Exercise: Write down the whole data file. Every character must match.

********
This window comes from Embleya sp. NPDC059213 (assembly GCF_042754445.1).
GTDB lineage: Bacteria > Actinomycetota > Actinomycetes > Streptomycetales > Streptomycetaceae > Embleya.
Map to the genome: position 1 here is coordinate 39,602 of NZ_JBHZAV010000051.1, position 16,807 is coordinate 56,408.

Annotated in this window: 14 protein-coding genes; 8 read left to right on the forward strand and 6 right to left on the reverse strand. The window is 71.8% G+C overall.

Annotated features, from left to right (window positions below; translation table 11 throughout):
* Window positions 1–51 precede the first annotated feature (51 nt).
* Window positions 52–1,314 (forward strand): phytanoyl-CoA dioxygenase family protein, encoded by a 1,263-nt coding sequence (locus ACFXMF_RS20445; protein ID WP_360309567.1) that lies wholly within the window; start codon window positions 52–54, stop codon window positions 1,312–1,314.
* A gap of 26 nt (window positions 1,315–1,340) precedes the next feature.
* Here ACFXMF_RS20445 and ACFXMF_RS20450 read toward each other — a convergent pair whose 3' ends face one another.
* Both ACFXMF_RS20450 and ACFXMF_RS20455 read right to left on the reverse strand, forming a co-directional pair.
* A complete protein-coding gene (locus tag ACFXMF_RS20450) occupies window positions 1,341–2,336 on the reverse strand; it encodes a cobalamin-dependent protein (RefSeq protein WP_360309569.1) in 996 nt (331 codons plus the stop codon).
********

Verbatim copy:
This window comes from Embleya sp. NPDC059213 (assembly GCF_042754445.1).
GTDB lineage: Bacteria > Actinomycetota > Actinomycetes > Streptomycetales > Streptomycetaceae > Embleya.
Map to the genome: position 1 here is coordinate 39,602 of NZ_JBHZAV010000051.1, position 16,807 is coordinate 56,408.

Annotated in this window: 14 protein-coding genes; 8 read left to right on the forward strand and 6 right to left on the reverse strand. The window is 71.8% G+C overall.

Annotated features, from left to right (window positions below; translation table 11 throughout):
* Window positions 1–51 precede the first annotated feature (51 nt).
* Window positions 52–1,314 (forward strand): phytanoyl-CoA dioxygenase family protein, encoded by a 1,263-nt coding sequence (locus ACFXMF_RS20445; protein ID WP_360309567.1) that lies wholly within the window; start codon window positions 52–54, stop codon window positions 1,312–1,314.
* A gap of 26 nt (window positions 1,315–1,340) precedes the next feature.
* Here ACFXMF_RS20445 and ACFXMF_RS20450 read toward each other — a convergent pair whose 3' ends face one another.
* Both ACFXMF_RS20450 and ACFXMF_RS20455 read right to left on the reverse strand, forming a co-directional pair.
* A complete protein-coding gene (locus tag ACFXMF_RS20450) occupies window positions 1,341–2,336 on the reverse strand; it encodes a cobalamin-dependent protein (RefSeq protein WP_360309569.1) in 996 nt (331 codons plus the stop codon).